I’ve just had a digital epiphany – you know the feeling – when you discover that one piece of hardware or software that answers all of your prayers. That epiphany came last night when I discovered for the first time the Opera Mini browser for handheld devices.
I know that this browser is not new but I didn’t realize that it could be downloaded and installed freely on many handheld devices (including cell phones, PDA’s and smart phones). I currently own a Blackberry Pearl and decided to install the browser to see how it worked. WOW! am I ever impressed! The browser not only allows for viewing web pages as they look on the web, but it automatically adjusts the size and dimensions of the webpage to suit the smaller screen with navigation tools that are very easy to use. Websites first appear zoomed out and there is a mouse with a square focal area. Zooming in varies depending on the device but on my Pearl, simple pressing the #5 key zoomed the page to the location of the focal area and to a readable level. I tried the browser on a number of different website such as newspaper websites, mapping websites, Wikipedia and even our district’s web report card application. My Pearl does not have WiFi so I was downloading using my phone’s EDGE service – browsing this way can become costly as Blackberry data plans are not limitless but the Opera Mini does compress webpages allowing for reasonable data usage. Having WiFi on a handheld device, such as a PDA, negates this problem.
As I begin to get passed some of my initial enthusiasm, and I begin to think of classroom applications, many student learning possibilities come to mind. For students, access to the Internet means access to the world’s largest database. Students can use Wikipedia and other online tools to research content for assignments or projects. Students can create content by blogging or podcasting through their handheld devices. Students can also connect and collaborate through their mobile devices by utilizing online collaboration tools. The best part is that if the handheld device is WiFi capable, all this can be accomplished without the worry of expensive data charges.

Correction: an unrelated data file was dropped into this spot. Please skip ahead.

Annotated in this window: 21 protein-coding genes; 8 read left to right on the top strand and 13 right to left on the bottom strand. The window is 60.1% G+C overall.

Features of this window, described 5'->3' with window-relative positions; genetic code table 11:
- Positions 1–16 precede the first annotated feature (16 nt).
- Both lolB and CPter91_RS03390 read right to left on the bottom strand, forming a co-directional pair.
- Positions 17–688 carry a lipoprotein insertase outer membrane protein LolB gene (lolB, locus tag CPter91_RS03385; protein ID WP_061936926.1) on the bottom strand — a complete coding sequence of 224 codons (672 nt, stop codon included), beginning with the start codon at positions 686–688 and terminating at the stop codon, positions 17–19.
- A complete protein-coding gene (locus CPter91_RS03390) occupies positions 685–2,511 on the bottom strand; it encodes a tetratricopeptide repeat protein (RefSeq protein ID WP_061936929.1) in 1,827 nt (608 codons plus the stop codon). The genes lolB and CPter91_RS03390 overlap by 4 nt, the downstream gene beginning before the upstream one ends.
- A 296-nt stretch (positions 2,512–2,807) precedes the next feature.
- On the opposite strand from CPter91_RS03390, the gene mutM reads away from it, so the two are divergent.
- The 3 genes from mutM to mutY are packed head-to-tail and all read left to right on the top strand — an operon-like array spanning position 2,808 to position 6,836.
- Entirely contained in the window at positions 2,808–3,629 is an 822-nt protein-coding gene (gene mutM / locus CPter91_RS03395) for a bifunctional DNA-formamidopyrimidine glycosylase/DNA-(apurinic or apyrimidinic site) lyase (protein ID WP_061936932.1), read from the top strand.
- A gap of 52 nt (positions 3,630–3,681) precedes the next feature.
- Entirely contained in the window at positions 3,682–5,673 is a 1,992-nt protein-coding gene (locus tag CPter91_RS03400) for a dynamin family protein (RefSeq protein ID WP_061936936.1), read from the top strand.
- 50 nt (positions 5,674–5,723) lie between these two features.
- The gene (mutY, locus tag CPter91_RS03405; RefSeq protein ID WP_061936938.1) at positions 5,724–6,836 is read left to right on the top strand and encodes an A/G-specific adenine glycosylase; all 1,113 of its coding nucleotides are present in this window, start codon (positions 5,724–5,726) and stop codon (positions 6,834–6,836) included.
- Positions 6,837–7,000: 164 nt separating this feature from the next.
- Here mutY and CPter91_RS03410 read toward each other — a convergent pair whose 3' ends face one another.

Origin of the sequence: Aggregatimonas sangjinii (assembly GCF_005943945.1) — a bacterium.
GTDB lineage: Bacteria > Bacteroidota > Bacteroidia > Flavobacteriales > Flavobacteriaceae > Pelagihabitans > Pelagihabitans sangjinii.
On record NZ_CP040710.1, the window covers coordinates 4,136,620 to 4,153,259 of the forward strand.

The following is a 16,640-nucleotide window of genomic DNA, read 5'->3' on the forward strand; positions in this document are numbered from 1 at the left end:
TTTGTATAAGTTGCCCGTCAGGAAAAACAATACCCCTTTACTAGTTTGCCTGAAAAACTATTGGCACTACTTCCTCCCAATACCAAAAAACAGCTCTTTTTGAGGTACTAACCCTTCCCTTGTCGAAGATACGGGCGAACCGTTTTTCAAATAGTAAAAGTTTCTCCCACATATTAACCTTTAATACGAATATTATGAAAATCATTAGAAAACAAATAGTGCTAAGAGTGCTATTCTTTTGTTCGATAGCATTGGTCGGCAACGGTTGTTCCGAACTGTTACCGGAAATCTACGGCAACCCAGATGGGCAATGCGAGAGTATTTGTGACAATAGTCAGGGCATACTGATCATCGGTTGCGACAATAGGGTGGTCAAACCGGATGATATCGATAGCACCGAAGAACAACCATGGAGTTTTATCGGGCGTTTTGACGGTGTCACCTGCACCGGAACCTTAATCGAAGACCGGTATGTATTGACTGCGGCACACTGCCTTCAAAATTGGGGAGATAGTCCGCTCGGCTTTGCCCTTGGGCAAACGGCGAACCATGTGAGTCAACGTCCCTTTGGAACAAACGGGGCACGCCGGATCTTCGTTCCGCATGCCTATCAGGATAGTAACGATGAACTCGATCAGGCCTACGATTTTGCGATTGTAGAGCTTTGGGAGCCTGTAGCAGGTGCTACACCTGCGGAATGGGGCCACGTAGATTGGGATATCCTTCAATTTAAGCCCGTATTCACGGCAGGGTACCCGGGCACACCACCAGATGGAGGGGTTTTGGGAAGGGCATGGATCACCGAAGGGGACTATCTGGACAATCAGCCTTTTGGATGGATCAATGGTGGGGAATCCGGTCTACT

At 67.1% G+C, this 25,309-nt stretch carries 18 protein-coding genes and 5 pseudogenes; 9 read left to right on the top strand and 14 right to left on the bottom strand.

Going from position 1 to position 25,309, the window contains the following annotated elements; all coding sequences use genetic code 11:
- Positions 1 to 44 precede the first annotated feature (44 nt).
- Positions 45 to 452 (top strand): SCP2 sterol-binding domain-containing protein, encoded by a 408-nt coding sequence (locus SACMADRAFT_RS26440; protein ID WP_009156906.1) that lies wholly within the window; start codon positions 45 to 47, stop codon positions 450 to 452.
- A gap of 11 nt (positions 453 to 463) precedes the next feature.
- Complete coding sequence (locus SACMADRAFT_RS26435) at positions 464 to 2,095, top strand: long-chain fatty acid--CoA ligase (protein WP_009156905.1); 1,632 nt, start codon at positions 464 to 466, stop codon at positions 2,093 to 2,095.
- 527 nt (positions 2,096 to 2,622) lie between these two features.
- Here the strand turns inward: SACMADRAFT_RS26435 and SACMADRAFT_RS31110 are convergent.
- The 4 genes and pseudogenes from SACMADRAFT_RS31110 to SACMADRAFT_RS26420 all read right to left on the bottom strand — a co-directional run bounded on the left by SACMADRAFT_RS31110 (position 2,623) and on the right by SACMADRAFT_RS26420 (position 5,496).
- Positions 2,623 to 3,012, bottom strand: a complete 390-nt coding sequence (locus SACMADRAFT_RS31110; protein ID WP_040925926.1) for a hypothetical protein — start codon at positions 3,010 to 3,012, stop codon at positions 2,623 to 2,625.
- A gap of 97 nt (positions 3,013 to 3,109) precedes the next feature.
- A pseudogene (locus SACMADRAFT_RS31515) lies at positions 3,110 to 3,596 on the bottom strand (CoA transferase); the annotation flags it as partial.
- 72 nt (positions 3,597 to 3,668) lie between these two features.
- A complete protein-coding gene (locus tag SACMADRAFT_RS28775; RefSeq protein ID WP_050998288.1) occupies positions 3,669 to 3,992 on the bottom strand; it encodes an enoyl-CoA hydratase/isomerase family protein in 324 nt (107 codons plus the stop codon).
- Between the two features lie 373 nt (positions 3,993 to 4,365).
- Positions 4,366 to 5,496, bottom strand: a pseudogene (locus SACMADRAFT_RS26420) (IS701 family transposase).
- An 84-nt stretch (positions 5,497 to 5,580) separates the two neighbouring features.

Can teachers and administrators utilize this as well? My answer would be a definite yes and the uses go beyond just e-mail. Just as with students, teachers and administrators can access online collaboration tools to collaborate with their local or global peers. Teachers can access and evaluate student work whenever and wherever it is convenient for them if their student’s work is posted online. My ability to access our district’s reporting applications opens up the potential of filling out forms or completing report through a handheld device. I realize that you may be shaking your head at the last point but I think that this is not the result of the impossibility of the idea but due to the fact that the idea is so new and that we don’t normally associate handheld devices with this sort of work. Just think about it – really affordable computers for every student with real power to access applications and the internet. Students can even access productivity tools as web services such as Zoho, Thinkfree and Google docs are now available online.
Students can already type at blazing speeds thanks to text messaging. Typing out a short assignment is not that much of a stretch.